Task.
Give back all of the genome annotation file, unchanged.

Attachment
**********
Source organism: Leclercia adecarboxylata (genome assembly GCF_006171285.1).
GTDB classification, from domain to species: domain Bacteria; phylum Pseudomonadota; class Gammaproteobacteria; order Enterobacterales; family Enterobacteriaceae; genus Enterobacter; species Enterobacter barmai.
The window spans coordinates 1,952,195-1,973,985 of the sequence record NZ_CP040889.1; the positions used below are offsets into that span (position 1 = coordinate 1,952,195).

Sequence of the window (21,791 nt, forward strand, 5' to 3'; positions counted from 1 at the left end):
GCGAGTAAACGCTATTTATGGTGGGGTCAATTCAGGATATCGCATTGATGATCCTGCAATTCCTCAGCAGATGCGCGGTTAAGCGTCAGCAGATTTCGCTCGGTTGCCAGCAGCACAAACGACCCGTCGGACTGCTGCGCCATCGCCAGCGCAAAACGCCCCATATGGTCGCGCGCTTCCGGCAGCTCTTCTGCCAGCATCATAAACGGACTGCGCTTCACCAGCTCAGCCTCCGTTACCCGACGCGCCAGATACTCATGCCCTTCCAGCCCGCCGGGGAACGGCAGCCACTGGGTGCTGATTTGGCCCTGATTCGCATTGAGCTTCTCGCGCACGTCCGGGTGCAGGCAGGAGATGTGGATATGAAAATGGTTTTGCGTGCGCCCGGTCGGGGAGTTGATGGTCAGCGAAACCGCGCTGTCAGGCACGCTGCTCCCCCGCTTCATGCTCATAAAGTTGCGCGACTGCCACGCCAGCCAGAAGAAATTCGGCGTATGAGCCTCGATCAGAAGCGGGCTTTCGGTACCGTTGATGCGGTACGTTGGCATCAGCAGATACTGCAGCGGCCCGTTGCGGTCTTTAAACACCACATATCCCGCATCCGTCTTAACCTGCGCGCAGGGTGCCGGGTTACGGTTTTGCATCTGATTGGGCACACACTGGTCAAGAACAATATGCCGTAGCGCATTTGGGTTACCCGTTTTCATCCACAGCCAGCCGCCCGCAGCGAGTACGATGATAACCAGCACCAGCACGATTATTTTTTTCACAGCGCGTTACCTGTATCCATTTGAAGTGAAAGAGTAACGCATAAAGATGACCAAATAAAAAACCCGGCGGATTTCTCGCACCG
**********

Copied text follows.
Source organism: Leclercia adecarboxylata (genome assembly GCF_006171285.1).
GTDB classification, from domain to species: domain Bacteria; phylum Pseudomonadota; class Gammaproteobacteria; order Enterobacterales; family Enterobacteriaceae; genus Enterobacter; species Enterobacter barmai.
The window spans coordinates 1,952,195-1,973,985 of the sequence record NZ_CP040889.1; the positions used below are offsets into that span (position 1 = coordinate 1,952,195).

Sequence of the window (21,791 nt, forward strand, 5' to 3'; positions counted from 1 at the left end):
GCGAGTAAACGCTATTTATGGTGGGGTCAATTCAGGATATCGCATTGATGATCCTGCAATTCCTCAGCAGATGCGCGGTTAAGCGTCAGCAGATTTCGCTCGGTTGCCAGCAGCACAAACGACCCGTCGGACTGCTGCGCCATCGCCAGCGCAAAACGCCCCATATGGTCGCGCGCTTCCGGCAGCTCTTCTGCCAGCATCATAAACGGACTGCGCTTCACCAGCTCAGCCTCCGTTACCCGACGCGCCAGATACTCATGCCCTTCCAGCCCGCCGGGGAACGGCAGCCACTGGGTGCTGATTTGGCCCTGATTCGCATTGAGCTTCTCGCGCACGTCCGGGTGCAGGCAGGAGATGTGGATATGAAAATGGTTTTGCGTGCGCCCGGTCGGGGAGTTGATGGTCAGCGAAACCGCGCTGTCAGGCACGCTGCTCCCCCGCTTCATGCTCATAAAGTTGCGCGACTGCCACGCCAGCCAGAAGAAATTCGGCGTATGAGCCTCGATCAGAAGCGGGCTTTCGGTACCGTTGATGCGGTACGTTGGCATCAGCAGATACTGCAGCGGCCCGTTGCGGTCTTTAAACACCACATATCCCGCATCCGTCTTAACCTGCGCGCAGGGTGCCGGGTTACGGTTTTGCATCTGATTGGGCACACACTGGTCAAGAACAATATGCCGTAGCGCATTTGGGTTACCCGTTTTCATCCACAGCCAGCCGCCCGCAGCGAGTACGATGATAACCAGCACCAGCACGATTATTTTTTTCACAGCGCGTTACCTGTATCCATTTGAAGTGAAAGAGTAACGCATAAAGATGACCAAATAAAAAACCCGGCGGATTTCTCGCACCG